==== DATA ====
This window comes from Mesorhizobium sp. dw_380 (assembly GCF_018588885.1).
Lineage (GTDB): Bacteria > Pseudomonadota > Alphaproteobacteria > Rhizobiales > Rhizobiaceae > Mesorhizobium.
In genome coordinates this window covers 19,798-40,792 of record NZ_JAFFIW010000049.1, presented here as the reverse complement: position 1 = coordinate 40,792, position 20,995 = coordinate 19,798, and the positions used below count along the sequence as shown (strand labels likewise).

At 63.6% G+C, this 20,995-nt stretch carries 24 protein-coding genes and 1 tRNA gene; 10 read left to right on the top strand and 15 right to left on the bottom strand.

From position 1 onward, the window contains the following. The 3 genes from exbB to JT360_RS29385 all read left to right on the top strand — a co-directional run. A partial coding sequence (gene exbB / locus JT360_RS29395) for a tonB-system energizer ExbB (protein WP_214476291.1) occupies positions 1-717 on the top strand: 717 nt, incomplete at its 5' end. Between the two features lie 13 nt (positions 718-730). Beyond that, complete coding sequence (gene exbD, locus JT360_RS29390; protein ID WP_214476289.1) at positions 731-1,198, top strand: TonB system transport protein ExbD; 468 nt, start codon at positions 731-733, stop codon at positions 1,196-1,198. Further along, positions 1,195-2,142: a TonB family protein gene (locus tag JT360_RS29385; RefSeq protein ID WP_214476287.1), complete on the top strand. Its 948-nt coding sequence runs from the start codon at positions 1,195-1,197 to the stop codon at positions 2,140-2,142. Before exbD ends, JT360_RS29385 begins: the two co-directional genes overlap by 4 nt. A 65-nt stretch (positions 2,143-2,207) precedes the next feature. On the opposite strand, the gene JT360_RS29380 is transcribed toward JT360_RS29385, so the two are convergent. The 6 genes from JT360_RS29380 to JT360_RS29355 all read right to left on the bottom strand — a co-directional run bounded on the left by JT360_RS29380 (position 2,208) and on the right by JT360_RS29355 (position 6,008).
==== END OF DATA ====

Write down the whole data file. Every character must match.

This window comes from Mesorhizobium sp. dw_380 (assembly GCF_018588885.1).
Lineage (GTDB): Bacteria > Pseudomonadota > Alphaproteobacteria > Rhizobiales > Rhizobiaceae > Mesorhizobium.
In genome coordinates this window covers 19,798-40,792 of record NZ_JAFFIW010000049.1, presented here as the reverse complement: position 1 = coordinate 40,792, position 20,995 = coordinate 19,798, and the positions used below count along the sequence as shown (strand labels likewise).

At 63.6% G+C, this 20,995-nt stretch carries 24 protein-coding genes and 1 tRNA gene; 10 read left to right on the top strand and 15 right to left on the bottom strand.

From position 1 onward, the window contains the following. The 3 genes from exbB to JT360_RS29385 all read left to right on the top strand — a co-directional run. A partial coding sequence (gene exbB / locus JT360_RS29395) for a tonB-system energizer ExbB (protein WP_214476291.1) occupies positions 1-717 on the top strand: 717 nt, incomplete at its 5' end. Between the two features lie 13 nt (positions 718-730). Beyond that, complete coding sequence (gene exbD, locus JT360_RS29390; protein ID WP_214476289.1) at positions 731-1,198, top strand: TonB system transport protein ExbD; 468 nt, start codon at positions 731-733, stop codon at positions 1,196-1,198. Further along, positions 1,195-2,142: a TonB family protein gene (locus tag JT360_RS29385; RefSeq protein ID WP_214476287.1), complete on the top strand. Its 948-nt coding sequence runs from the start codon at positions 1,195-1,197 to the stop codon at positions 2,140-2,142. Before exbD ends, JT360_RS29385 begins: the two co-directional genes overlap by 4 nt. A 65-nt stretch (positions 2,143-2,207) precedes the next feature. On the opposite strand, the gene JT360_RS29380 is transcribed toward JT360_RS29385, so the two are convergent. The 6 genes from JT360_RS29380 to JT360_RS29355 all read right to left on the bottom strand — a co-directional run bounded on the left by JT360_RS29380 (position 2,208) and on the right by JT360_RS29355 (position 6,008).